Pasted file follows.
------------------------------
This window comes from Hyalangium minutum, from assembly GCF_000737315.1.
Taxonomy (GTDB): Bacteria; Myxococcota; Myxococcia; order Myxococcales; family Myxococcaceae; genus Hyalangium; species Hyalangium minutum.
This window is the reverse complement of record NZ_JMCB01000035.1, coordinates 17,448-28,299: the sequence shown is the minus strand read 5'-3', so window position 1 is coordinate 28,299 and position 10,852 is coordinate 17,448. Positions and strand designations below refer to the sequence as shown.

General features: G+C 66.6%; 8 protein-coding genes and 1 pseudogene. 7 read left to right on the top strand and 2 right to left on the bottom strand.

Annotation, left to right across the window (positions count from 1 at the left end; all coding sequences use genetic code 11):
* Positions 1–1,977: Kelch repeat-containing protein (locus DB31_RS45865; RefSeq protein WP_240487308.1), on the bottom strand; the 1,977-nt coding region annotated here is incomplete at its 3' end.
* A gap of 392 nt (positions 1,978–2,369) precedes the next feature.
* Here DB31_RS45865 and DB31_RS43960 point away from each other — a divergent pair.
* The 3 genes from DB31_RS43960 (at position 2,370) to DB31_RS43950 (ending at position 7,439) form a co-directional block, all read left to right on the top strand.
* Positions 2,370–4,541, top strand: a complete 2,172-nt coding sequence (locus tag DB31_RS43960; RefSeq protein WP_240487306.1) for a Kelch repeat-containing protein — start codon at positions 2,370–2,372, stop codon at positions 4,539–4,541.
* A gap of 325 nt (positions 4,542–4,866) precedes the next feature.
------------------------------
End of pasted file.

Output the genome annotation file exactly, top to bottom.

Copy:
This window comes from Hyalangium minutum, from assembly GCF_000737315.1.
Taxonomy (GTDB): Bacteria; Myxococcota; Myxococcia; order Myxococcales; family Myxococcaceae; genus Hyalangium; species Hyalangium minutum.
This window is the reverse complement of record NZ_JMCB01000035.1, coordinates 17,448-28,299: the sequence shown is the minus strand read 5'-3', so window position 1 is coordinate 28,299 and position 10,852 is coordinate 17,448. Positions and strand designations below refer to the sequence as shown.

General features: G+C 66.6%; 8 protein-coding genes and 1 pseudogene. 7 read left to right on the top strand and 2 right to left on the bottom strand.

Annotation, left to right across the window (positions count from 1 at the left end; all coding sequences use genetic code 11):
* Positions 1–1,977: Kelch repeat-containing protein (locus DB31_RS45865; RefSeq protein WP_240487308.1), on the bottom strand; the 1,977-nt coding region annotated here is incomplete at its 3' end.
* A gap of 392 nt (positions 1,978–2,369) precedes the next feature.
* Here DB31_RS45865 and DB31_RS43960 point away from each other — a divergent pair.
* The 3 genes from DB31_RS43960 (at position 2,370) to DB31_RS43950 (ending at position 7,439) form a co-directional block, all read left to right on the top strand.
* Positions 2,370–4,541, top strand: a complete 2,172-nt coding sequence (locus tag DB31_RS43960; RefSeq protein WP_240487306.1) for a Kelch repeat-containing protein — start codon at positions 2,370–2,372, stop codon at positions 4,539–4,541.
* A gap of 325 nt (positions 4,542–4,866) precedes the next feature.